Airbnb Tax Explained
29th June, 2023
Airbnb has fast become one of the most popular methods for travellers and holiday-goers to find somewhere affordable and convenient to stay when visiting different locations.
It has not only become popular with visitors, but it has also inspired many to rent out their homes, holiday properties, or spare rooms to guests as a genius way of making some extra earnings by utilising the property or spare room that you already own, making an extra source of income for yourself.
Some individuals even buy property as an investment plan to rent it out for short-term lets on Airbnb, as they have heard others successfully do.
While Airbnb letting might seem like a simple and easy money-maker, there are some tax rules to be aware of if you are a host on Airbnb. You should continue reading this blog to find out more about Airbnb taxes and what you are liable to pay in taxes on your Airbnb income.
What Is Taxed From My Airbnb Income?
Hosting through Airbnb is a great way to earn a second income, especially in the long term. However, it is normal to wonder where this leaves you in terms of tax.
Everyone is entitled to their Personal Allowance. This is the basic tax rate amount in the UK that individuals can earn before they have to start paying taxes (£12,570 for each tax year).
After your Personal Allowance, you must pay tax on your income – including earnings made from Airbnb.
Your Airbnb earnings are not exempt from your overall earnings; they are included in your total taxable income. After you have reached your Personal Allowance threshold, you will be liable to pay Income Tax.
Any Airbnb earnings that you make must be submitted as part of your Self Assessment tax return. It helps if you keep track of your income and expenditure throughout the year and use this information to submit an accurate and straightforward tax return to HMRC.
You need to register with HMRC to declare the earnings that you make from Airbnb.
Rent a Room Relief
Rent a Room Relief is a tax-free allowance that is separate from your main and other incomes. It is open to owner occupiers or tenants who decide to let out one furnished room. With the Rent a Room scheme, you will be able to earn up to £7,500 in tax-free income a year, which includes letting out your space through Airbnb.
Once you earn more than that, you must complete a tax return. HMRC has tightened the Rent a Room scheme rules, as you now have to be living at the property either full-time or partially to let it out and claim the Rent a Room Relief. This change came about to stop people from moving out and renting their properties during a specific event, therefore abusing the relief scheme.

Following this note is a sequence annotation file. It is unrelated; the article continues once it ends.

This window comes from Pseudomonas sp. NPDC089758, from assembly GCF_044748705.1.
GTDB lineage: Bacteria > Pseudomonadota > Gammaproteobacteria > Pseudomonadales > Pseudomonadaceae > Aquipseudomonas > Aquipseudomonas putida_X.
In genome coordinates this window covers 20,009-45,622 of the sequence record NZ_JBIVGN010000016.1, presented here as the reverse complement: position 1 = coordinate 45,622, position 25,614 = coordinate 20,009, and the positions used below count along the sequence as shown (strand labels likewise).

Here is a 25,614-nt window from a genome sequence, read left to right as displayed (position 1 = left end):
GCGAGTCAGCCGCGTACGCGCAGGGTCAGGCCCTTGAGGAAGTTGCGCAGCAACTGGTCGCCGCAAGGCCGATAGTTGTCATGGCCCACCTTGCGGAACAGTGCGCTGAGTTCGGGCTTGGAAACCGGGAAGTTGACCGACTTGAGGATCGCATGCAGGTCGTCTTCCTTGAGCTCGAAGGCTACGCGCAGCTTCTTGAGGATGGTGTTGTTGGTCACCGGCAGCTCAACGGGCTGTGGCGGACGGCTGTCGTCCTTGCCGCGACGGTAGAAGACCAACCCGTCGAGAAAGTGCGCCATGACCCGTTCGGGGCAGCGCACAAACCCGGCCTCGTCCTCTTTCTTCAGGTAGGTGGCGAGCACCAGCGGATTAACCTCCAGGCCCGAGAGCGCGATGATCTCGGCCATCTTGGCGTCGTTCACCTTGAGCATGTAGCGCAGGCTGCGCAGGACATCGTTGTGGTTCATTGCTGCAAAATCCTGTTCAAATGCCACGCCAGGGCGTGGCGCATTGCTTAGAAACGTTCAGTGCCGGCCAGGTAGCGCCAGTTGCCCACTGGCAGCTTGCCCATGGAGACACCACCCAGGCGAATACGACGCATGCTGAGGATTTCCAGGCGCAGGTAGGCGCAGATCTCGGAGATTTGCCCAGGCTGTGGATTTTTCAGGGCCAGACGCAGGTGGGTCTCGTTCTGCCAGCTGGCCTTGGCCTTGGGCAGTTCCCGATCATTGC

How Much Airbnb Tax Will I Have to Pay?
The amount you will be taxed for your Airbnb income will depend on what tax band you fall under. This is 20% for a basic rate, 40% for a higher rate, and 45% for any additional rate. These are the tax rates that apply to England.
Don’t forget about VAT. If your income from Airbnb is greater than the £85,000 VAT threshold, then you will need to register for VAT and add a charge of 20% to the rent.
The Different Types of Relief You Can Get From Airbnb
There are several reliefs your Airbnb letting could qualify for if it is not your main home. These Capital Gains Taxes include some of the following:
- Entrepreneurs’ Relief – this is a 10% Capital Gains Tax rate instead of 28% when you sell the property.
- Rollover Relief – this is gained when you sell one Airbnb property and buy another one. You can defer the Capital Gains Tax on the sale of the initial property. This means you save yourself from paying the tax for the time being when you come to sell.
- Capital allowances for property furniture and fittings – you cannot claim back expense costs if you are claiming the Rent a Room relief. If so, you may want to replace any of your furniture through the Wear and Tear Allowance.
Failing to Declare Airbnb Income
Airbnb has been forced to share its proceeds with HMRC, who have proceeded to crack down on Airbnb hosts who are earning income from Airbnb but failing to declare it to HMRC for tax purposes.
Earnings data has been collected and handed over to HMRC going back to the tax year of 2017/18. This follows an investigation into missing tax receipts.
Failing to pay the income taxes could result in penalties of up to 30% of the tax owed and even criminal prosecution.
Haggards Crowther Can Help You
At Haggards Crowther, we can help you make the most of your tax situation. Being the tax experts that we are, we can ensure that you are maximising your take-home-pay, from your Airbnb earnings as well as any other streams of income that you have.
Gaining an expert and professional accountant who knows the ins and outs of tax rules that apply to you, could be the most worthwhile investment that you ever make. We aim to help you navigate your finances and taxes so that you can get the most out of all streams of income.
We also help to take away any of the stresses that come from running a successful business or side hustle. This helps you focus on the making money side while we deal with the more mundane tax tasks.
As a family-run accounting business, you can rely on us and trust us with whatever. We offer a whole range of accounting solutions and services to meet your business or personal needs.
You can find the whole list of accounting services that we offer at Haggards Crowther on our website, from bookkeeping, personal and business taxes, crypto accounting, property assets, inheritance tax planning, and start-up support.
Contact us today at Haggards Crowther. As a London-based firm, you can reach us on 020 7384 0920 for our Parsons Green office or 020 7384 4898 for our Putney office. We very much look forward to hearing from you.